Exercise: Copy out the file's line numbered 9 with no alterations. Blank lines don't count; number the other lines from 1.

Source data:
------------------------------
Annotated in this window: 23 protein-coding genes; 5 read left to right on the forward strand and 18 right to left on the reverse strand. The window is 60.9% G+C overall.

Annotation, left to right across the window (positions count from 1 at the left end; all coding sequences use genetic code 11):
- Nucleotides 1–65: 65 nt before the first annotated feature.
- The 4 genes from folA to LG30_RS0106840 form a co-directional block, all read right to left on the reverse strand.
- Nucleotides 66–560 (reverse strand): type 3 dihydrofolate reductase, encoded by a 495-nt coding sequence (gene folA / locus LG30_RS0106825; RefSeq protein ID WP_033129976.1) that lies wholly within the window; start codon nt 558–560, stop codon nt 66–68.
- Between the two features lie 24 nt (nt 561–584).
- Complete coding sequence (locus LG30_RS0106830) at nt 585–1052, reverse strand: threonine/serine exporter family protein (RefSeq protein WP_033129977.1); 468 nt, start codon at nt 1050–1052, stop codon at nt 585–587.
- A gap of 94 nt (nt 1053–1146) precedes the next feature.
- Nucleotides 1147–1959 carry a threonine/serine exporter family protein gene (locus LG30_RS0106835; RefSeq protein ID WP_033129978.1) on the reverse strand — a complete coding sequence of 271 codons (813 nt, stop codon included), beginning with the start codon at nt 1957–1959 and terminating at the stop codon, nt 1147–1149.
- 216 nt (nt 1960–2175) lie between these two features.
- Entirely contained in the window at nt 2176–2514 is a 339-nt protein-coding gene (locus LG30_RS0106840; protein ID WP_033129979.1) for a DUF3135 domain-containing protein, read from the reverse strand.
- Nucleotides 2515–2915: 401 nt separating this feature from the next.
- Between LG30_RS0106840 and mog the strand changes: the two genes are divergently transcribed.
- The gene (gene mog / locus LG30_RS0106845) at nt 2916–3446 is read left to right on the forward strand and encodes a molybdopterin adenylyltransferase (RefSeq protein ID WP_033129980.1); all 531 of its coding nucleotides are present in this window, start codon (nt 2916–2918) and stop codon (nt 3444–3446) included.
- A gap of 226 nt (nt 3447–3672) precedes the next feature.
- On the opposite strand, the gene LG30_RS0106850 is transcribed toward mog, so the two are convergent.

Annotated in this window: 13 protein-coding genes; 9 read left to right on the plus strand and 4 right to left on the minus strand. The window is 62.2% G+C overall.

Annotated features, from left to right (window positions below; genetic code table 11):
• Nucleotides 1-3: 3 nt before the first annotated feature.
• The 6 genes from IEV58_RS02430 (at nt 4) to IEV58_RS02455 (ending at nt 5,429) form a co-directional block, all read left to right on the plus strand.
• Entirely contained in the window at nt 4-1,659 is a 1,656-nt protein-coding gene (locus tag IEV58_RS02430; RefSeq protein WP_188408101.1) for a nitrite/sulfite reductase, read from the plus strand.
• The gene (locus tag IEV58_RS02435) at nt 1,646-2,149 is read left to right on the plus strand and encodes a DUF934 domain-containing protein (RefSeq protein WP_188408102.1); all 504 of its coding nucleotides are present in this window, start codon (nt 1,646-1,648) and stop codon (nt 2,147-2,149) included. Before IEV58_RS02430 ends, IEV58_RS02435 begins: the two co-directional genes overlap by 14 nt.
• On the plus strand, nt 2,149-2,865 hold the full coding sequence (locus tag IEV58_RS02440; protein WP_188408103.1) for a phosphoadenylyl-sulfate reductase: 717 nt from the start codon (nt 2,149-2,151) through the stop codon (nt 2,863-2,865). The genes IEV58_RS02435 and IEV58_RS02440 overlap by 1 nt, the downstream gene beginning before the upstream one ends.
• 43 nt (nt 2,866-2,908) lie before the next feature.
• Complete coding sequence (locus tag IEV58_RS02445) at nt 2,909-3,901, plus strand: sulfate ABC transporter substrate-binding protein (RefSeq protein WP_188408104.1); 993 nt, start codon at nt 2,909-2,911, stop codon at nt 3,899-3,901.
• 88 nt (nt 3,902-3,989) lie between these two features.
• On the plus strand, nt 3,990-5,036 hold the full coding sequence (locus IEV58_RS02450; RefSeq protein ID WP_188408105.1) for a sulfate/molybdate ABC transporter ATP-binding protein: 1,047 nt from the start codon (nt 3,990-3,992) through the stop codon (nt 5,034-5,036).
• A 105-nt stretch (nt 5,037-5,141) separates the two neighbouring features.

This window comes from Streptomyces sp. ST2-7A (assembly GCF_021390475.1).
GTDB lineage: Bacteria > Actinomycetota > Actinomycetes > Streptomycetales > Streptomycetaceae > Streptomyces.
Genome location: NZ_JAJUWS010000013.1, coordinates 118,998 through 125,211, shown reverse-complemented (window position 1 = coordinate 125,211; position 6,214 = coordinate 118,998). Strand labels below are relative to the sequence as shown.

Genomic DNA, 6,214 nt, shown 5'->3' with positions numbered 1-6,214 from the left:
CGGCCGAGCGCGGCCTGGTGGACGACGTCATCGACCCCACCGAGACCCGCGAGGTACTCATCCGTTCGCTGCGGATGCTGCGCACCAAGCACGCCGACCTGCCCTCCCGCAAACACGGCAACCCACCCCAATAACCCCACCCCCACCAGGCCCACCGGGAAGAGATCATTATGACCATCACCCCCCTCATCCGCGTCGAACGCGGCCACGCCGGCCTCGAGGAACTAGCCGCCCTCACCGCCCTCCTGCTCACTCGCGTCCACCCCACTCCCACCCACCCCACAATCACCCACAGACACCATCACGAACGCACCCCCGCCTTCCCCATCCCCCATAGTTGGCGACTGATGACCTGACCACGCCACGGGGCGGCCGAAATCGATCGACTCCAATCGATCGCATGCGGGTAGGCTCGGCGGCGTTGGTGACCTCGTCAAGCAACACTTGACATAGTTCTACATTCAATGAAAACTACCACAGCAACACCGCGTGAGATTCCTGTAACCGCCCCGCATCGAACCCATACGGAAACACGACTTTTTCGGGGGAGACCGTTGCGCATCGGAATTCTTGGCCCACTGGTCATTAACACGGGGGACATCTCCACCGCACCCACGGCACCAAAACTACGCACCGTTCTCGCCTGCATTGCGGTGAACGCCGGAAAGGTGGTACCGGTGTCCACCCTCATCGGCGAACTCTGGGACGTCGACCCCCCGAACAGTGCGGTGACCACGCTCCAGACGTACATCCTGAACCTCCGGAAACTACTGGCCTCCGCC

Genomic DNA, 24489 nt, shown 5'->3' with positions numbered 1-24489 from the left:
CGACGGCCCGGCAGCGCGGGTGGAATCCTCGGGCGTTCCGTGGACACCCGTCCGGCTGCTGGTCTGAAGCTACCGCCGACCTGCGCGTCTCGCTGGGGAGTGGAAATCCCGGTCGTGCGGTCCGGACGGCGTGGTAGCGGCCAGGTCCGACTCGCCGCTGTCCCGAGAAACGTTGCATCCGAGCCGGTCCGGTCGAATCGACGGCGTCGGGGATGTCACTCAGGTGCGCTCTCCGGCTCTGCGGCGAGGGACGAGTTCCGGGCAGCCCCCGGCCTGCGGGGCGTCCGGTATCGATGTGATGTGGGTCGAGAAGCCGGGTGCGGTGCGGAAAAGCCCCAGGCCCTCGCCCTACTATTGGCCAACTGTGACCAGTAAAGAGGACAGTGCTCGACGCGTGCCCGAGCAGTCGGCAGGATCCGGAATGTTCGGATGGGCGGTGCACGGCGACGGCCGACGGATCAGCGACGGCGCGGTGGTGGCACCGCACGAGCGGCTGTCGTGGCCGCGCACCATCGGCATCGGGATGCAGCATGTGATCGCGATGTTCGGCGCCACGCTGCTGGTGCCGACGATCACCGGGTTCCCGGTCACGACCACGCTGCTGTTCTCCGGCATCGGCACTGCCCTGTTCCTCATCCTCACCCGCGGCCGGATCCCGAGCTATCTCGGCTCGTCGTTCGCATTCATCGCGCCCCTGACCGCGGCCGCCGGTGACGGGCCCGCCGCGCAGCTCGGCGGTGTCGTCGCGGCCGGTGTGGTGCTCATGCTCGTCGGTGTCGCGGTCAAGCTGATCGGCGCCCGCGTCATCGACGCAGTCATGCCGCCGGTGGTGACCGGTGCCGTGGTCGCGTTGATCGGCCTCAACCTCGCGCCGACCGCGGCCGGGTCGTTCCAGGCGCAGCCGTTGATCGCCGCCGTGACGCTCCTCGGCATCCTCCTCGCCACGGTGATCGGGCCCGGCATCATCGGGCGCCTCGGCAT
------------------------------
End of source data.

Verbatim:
- Nucleotides 1147–1959 carry a threonine/serine exporter family protein gene (locus LG30_RS0106835; RefSeq protein ID WP_033129978.1) on the reverse strand — a complete coding sequence of 271 codons (813 nt, stop codon included), beginning with the start codon at nt 1957–1959 and terminating at the stop codon, nt 1147–1149.